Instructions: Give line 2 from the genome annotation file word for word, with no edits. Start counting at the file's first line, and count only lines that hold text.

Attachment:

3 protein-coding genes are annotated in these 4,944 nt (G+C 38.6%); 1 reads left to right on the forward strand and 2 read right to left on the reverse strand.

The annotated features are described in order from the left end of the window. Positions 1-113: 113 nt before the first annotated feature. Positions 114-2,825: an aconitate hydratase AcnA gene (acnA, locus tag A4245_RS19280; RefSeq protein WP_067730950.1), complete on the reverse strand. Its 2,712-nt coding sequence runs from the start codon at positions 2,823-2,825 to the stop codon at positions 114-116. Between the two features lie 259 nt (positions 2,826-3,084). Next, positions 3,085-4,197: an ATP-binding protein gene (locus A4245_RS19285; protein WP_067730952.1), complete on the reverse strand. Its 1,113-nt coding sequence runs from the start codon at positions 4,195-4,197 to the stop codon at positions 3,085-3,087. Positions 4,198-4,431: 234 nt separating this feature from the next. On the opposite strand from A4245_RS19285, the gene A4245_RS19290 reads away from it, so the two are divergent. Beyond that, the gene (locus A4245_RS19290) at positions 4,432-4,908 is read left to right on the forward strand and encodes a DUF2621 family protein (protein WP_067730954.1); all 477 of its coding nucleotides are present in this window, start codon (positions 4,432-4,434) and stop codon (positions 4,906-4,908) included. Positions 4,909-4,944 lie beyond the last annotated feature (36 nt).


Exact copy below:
The annotated features are described in order from the left end of the window. Positions 1-113: 113 nt before the first annotated feature. Positions 114-2,825: an aconitate hydratase AcnA gene (acnA, locus tag A4245_RS19280; RefSeq protein WP_067730950.1), complete on the reverse strand. Its 2,712-nt coding sequence runs from the start codon at positions 2,823-2,825 to the stop codon at positions 114-116. Between the two features lie 259 nt (positions 2,826-3,084). Next, positions 3,085-4,197: an ATP-binding protein gene (locus A4245_RS19285; protein WP_067730952.1), complete on the reverse strand. Its 1,113-nt coding sequence runs from the start codon at positions 4,195-4,197 to the stop codon at positions 3,085-3,087. Positions 4,198-4,431: 234 nt separating this feature from the next. On the opposite strand from A4245_RS19285, the gene A4245_RS19290 reads away from it, so the two are divergent. Beyond that, the gene (locus A4245_RS19290) at positions 4,432-4,908 is read left to right on the forward strand and encodes a DUF2621 family protein (protein WP_067730954.1); all 477 of its coding nucleotides are present in this window, start codon (positions 4,432-4,434) and stop codon (positions 4,906-4,908) included. Positions 4,909-4,944 lie beyond the last annotated feature (36 nt).